Familial Mediterranean Fever (FMF) is a hereditary autosomal recessive, autoinflammatory disorder characterized by recurrent, self-limiting episodes of short duration (mean 24-72 h) of fever and serositis. FMF is the most frequent periodic febrile syndrome among the autoinflammatory syndromes (AS), a heterogeneous group of recently identified diseases clinically characterized by recurrent febrile attacks, in the absence of autoantibodies and antigen-specific T lymphocytes. In FMF, periodic attacks show inter- and intra-individual variability in terms of frequency and severity. Usually, they are triggered by apparently innocuous stimuli and may be preceded by a prodromal period. The Mediterranean FeVer gene (MEFV) responsible gene maps on chromosome 16 (16p13) encoding the pyrin-marenostrin protein. The precise pathologic mechanism is still to be definitively elucidated; however a new macromolecular complex, called inflammasome, seems to play a major role in the control of inflammation and it might be involved in the pathogenesis of FMF. The most severe long-term complication is type AA amyloidosis, principally affecting the kidney and the cause of chronic renal failure. Two types of risk factors, genetic and non-genetic, have been identified for this complication. Currently, the only effective treatment of Familial Mediterranean Fever is the colchicine. New drugs in a few colchicine resistant patients have been tried, but additional studies on larger series are necessary to draw definitive conclusions.

Fonnesu, C., Cerquaglia, C., Giovinale, M., Curigliano, V., Verrecchia, E., De Socio, G., La Regina, M., Gasbarrini, G. B., Manna, R., Familial Mediterranean Fever: a review for clinical management., <<JOINT BONE SPINE>>, 2009; 76 (3): 227-233. [doi:10.1016/j.jbspin.2008.08.004] [http://hdl.handle.net/10807/13821]

Familial Mediterranean Fever: a review for clinical management.

Fonnesu, Claudia;Cerquaglia, Claudia;Giovinale, Maria;Curigliano, Valentina;Verrecchia, Elena;De Socio, Giuliana;La Regina, Micaela;Gasbarrini, Giovanni Battista;Manna, Raffaele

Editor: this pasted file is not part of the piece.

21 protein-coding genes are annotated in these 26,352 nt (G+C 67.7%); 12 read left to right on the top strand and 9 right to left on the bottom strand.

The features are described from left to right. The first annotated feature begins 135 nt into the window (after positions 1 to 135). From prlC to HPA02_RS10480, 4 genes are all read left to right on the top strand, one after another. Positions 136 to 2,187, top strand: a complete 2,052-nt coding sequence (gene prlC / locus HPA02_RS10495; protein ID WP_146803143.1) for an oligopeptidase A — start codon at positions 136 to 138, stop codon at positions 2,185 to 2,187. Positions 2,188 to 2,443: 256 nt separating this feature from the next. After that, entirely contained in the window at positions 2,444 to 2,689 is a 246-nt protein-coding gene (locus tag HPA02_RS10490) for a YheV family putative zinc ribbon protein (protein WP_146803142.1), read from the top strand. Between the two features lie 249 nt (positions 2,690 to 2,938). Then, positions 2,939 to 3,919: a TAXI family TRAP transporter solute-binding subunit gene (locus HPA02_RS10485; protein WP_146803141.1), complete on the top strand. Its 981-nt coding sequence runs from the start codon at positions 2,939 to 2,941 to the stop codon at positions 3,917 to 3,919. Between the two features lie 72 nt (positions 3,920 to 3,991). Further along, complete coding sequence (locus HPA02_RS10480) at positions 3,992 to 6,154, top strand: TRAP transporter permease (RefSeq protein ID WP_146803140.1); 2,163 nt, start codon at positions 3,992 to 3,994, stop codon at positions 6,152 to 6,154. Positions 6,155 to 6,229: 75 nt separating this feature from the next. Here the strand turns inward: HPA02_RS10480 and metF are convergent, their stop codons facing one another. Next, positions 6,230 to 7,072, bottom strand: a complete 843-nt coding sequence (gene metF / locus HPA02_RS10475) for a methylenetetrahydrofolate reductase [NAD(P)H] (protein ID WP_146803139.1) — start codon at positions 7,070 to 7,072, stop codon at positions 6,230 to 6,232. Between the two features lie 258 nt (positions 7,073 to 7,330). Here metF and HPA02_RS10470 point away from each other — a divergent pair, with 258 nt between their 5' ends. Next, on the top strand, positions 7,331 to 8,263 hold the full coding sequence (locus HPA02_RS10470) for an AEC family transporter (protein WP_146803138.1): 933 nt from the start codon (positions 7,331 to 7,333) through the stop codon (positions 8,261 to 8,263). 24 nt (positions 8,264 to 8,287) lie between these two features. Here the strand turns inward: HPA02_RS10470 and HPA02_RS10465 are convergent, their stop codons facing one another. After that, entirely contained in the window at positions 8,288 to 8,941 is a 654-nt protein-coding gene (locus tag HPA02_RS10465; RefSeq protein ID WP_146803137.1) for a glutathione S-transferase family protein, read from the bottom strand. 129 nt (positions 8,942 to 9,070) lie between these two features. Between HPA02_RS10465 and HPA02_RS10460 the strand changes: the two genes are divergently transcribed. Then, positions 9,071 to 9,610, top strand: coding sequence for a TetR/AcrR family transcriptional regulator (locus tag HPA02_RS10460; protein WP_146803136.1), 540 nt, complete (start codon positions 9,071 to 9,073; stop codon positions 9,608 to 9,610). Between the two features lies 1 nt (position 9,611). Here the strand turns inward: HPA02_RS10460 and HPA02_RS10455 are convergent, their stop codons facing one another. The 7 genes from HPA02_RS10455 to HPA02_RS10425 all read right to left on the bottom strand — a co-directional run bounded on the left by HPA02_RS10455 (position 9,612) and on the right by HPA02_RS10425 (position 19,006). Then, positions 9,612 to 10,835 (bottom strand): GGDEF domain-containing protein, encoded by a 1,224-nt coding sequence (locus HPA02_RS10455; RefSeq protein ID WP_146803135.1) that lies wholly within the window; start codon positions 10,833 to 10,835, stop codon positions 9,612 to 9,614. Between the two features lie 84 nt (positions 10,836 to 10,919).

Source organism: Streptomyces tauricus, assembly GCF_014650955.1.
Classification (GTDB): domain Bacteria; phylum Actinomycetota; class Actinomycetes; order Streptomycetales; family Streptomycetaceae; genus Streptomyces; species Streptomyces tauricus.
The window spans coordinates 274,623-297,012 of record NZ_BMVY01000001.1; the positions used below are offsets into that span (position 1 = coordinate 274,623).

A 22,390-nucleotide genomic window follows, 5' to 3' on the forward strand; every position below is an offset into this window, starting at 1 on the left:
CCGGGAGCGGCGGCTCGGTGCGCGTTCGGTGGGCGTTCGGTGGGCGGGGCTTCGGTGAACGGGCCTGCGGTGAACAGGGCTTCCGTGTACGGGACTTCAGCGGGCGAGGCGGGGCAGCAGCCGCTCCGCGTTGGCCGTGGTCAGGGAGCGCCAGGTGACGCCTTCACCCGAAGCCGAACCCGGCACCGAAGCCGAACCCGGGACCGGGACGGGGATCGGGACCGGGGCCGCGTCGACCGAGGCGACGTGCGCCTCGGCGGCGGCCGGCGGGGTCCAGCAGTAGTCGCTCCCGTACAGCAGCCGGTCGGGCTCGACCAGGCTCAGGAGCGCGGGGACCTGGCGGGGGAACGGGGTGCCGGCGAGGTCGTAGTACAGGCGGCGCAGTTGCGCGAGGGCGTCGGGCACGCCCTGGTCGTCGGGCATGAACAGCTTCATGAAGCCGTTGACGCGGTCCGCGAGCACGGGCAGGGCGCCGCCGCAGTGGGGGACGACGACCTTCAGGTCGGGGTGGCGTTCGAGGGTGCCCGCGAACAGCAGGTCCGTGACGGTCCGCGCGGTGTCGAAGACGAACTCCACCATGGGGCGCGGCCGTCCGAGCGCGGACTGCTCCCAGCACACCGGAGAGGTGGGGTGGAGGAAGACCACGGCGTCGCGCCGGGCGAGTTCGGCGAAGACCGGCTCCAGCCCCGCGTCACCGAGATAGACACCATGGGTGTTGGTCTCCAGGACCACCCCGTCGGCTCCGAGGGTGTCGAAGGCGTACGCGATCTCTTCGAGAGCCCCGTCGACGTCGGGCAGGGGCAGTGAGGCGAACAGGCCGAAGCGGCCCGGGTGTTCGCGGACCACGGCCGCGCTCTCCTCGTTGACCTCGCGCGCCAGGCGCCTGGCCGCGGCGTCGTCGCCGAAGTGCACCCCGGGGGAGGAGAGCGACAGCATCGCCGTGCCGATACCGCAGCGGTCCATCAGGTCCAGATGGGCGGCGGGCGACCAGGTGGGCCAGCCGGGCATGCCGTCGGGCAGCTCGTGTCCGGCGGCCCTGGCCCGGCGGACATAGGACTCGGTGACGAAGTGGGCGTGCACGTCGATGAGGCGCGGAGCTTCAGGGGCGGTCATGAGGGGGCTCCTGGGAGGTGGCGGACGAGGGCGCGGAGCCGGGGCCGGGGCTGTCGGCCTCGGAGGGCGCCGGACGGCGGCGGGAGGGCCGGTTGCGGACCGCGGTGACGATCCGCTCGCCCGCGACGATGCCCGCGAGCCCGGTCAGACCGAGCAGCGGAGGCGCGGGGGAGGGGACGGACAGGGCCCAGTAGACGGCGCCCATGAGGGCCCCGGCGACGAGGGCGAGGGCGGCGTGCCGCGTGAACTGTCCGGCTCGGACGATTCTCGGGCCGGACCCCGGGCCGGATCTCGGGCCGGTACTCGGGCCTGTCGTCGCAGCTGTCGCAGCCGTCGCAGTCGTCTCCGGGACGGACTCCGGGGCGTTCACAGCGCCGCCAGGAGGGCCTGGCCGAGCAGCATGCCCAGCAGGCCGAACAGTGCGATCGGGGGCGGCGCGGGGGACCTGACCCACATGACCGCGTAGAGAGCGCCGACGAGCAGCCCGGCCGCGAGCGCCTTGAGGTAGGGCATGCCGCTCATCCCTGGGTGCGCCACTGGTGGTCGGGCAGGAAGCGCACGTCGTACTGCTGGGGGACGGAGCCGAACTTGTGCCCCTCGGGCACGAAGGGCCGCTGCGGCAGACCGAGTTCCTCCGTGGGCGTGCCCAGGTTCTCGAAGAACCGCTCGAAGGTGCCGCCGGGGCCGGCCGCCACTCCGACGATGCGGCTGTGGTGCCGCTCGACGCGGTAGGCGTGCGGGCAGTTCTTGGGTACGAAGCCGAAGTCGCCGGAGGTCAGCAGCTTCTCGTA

2009

Abstract

Familial Mediterranean Fever (FMF) is a hereditary autosomal recessive, autoinflammatory disorder characterized by recurrent, self-limiting episodes of short duration (mean 24-72 h) of fever and serositis. FMF is the most frequent periodic febrile syndrome among the autoinflammatory syndromes (AS), a heterogeneous group of recently identified diseases clinically characterized by recurrent febrile attacks, in the absence of autoantibodies and antigen-specific T lymphocytes. In FMF, periodic attacks show inter- and intra-individual variability in terms of frequency and severity. Usually, they are triggered by apparently innocuous stimuli and may be preceded by a prodromal period. The Mediterranean FeVer gene (MEFV) responsible gene maps on chromosome 16 (16p13) encoding the pyrin-marenostrin protein. The precise pathologic mechanism is still to be definitively elucidated; however a new macromolecular complex, called inflammasome, seems to play a major role in the control of inflammation and it might be involved in the pathogenesis of FMF. The most severe long-term complication is type AA amyloidosis, principally affecting the kidney and the cause of chronic renal failure. Two types of risk factors, genetic and non-genetic, have been identified for this complication. Currently, the only effective treatment of Familial Mediterranean Fever is the colchicine. New drugs in a few colchicine resistant patients have been tried, but additional studies on larger series are necessary to draw definitive conclusions.
2009
Inglese
Fonnesu, C., Cerquaglia, C., Giovinale, M., Curigliano, V., Verrecchia, E., De Socio, G., La Regina, M., Gasbarrini, G. B., Manna, R., Familial Mediterranean Fever: a review for clinical management., <<JOINT BONE SPINE>>, 2009; 76 (3): 227-233. [doi:10.1016/j.jbspin.2008.08.004] [http://hdl.handle.net/10807/13821]
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